The presence of increased body fat, and therefore higher levels of inflammatory substances in the blood, hinders the loss and maintenance of body weight; as shown by a research project of the University of Navarra conducted by Estíbaliz Goyenechea Soto, a scientist at the School of Pharmacy.
The project, entitled "A nutrigenetic and nutrigenomic study in relation to the control of body weight and inflammation," examines how the individual genetics of obese patients can help or hinder weight loss when dieting and even influence the subsequent long term maintenance of their weight loss.
Some overweight or obese people have mutated or altered genes that initially make it difficult to lose weight and later make it easier to regain lost body weight in a period of six months or a year. This problem occurs similarly in patients who have higher levels of inflammatory substances in their blood.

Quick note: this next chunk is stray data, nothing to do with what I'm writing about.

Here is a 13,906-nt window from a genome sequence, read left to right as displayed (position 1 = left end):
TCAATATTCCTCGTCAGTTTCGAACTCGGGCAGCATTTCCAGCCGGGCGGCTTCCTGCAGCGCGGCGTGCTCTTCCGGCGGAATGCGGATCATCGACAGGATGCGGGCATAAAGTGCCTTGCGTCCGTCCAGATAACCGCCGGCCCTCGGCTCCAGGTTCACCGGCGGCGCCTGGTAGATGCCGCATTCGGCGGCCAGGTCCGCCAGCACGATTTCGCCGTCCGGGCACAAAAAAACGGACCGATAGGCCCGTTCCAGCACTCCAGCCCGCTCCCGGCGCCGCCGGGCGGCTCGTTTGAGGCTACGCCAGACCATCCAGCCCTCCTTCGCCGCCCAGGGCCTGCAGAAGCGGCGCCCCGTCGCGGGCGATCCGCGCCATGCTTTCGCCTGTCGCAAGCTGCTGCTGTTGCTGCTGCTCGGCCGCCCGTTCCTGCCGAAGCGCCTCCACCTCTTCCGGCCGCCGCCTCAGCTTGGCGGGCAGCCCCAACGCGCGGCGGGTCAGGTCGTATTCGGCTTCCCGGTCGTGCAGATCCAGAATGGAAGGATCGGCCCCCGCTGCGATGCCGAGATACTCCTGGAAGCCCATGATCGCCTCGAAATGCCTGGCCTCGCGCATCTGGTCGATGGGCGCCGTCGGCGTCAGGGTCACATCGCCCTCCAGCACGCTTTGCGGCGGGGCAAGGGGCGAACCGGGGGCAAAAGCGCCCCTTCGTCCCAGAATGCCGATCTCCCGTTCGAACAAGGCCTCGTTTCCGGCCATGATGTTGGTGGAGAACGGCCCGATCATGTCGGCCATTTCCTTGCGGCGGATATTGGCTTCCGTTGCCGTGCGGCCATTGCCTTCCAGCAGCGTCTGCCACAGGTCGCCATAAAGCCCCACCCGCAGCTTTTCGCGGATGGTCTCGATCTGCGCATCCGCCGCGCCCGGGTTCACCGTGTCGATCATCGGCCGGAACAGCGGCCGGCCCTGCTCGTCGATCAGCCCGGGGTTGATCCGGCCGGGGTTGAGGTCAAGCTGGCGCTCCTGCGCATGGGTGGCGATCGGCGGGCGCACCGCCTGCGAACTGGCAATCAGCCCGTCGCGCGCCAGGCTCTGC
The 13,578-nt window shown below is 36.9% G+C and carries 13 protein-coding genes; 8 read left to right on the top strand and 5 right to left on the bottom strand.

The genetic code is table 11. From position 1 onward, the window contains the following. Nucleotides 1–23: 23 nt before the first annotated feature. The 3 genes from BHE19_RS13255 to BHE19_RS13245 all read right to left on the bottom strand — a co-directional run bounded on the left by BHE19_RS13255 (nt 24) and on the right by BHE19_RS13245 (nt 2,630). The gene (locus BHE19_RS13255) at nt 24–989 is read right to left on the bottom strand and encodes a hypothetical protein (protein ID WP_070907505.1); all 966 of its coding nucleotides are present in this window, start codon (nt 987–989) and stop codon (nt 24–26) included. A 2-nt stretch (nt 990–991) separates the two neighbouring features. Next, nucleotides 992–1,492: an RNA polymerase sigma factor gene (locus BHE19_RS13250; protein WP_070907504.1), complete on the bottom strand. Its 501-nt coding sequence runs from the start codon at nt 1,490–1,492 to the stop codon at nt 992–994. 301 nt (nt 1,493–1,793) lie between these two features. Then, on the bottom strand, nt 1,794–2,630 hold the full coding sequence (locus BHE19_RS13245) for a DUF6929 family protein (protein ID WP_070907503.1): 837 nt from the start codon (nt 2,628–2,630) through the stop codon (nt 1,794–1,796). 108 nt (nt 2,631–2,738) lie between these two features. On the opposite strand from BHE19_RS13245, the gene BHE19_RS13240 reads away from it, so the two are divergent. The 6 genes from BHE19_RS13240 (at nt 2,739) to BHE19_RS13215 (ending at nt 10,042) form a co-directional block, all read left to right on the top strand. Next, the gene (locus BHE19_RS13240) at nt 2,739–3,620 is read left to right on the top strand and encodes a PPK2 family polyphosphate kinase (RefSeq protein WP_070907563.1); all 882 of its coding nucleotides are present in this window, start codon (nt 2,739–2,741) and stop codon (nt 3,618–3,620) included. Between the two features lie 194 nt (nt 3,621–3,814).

This genetic predisposition, along with external and personal factors such as inadequate dietary habits or physical inactivity, predispose patients to obesity and the complications that arise from it (diabetes, hypercholesterolemia and high blood pressure) which in turn increase cardiovascular risk.
The future: customized diets
The study, conducted by the Department of Food Sciences, Physiology and Toxicology has provided new data on the genetic and plasma biomarkers that predict the response of obese patients to specific diets. The goal is to develop customized therapeutic strategies in the near future based on the genetic characteristics of each person.
A bank of biomarkers (genes and proteins) capable of predicting a person's response to weight loss would enable doctors to know, with a simple blood test, how each patient would react to different types of nutritional intervention.
The study involved 180 overweight or obese patients, who followed a hypo-caloric (low energy) diet for 8 weeks and were evaluated after six months and again a year after the end of the dietary intervention.
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